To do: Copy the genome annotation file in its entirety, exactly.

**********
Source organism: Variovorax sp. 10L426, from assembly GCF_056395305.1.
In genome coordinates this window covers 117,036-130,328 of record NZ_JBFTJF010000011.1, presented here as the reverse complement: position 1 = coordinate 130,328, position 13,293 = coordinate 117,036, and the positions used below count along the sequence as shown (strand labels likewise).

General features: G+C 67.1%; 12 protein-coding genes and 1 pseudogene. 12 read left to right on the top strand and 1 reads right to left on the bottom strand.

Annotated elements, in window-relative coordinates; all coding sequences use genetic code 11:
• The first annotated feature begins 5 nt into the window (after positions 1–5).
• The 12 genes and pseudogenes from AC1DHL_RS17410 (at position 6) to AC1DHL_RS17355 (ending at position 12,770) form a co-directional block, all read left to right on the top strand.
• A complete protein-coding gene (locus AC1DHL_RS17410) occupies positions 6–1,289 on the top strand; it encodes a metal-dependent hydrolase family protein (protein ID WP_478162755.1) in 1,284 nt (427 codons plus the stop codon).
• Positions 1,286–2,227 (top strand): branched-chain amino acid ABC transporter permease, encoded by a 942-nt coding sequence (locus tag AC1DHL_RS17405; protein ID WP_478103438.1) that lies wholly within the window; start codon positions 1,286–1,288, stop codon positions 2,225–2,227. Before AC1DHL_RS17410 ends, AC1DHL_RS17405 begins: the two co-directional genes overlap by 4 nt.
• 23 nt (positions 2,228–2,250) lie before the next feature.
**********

Source organism: Variovorax sp. 10L426, from assembly GCF_056395305.1.
In genome coordinates this window covers 117,036-130,328 of record NZ_JBFTJF010000011.1, presented here as the reverse complement: position 1 = coordinate 130,328, position 13,293 = coordinate 117,036, and the positions used below count along the sequence as shown (strand labels likewise).

General features: G+C 67.1%; 12 protein-coding genes and 1 pseudogene. 12 read left to right on the top strand and 1 reads right to left on the bottom strand.

Annotated elements, in window-relative coordinates; all coding sequences use genetic code 11:
• The first annotated feature begins 5 nt into the window (after positions 1–5).
• The 12 genes and pseudogenes from AC1DHL_RS17410 (at position 6) to AC1DHL_RS17355 (ending at position 12,770) form a co-directional block, all read left to right on the top strand.
• A complete protein-coding gene (locus AC1DHL_RS17410) occupies positions 6–1,289 on the top strand; it encodes a metal-dependent hydrolase family protein (protein ID WP_478162755.1) in 1,284 nt (427 codons plus the stop codon).
• Positions 1,286–2,227 (top strand): branched-chain amino acid ABC transporter permease, encoded by a 942-nt coding sequence (locus tag AC1DHL_RS17405; protein ID WP_478103438.1) that lies wholly within the window; start codon positions 1,286–1,288, stop codon positions 2,225–2,227. Before AC1DHL_RS17410 ends, AC1DHL_RS17405 begins: the two co-directional genes overlap by 4 nt.
• 23 nt (positions 2,228–2,250) lie before the next feature.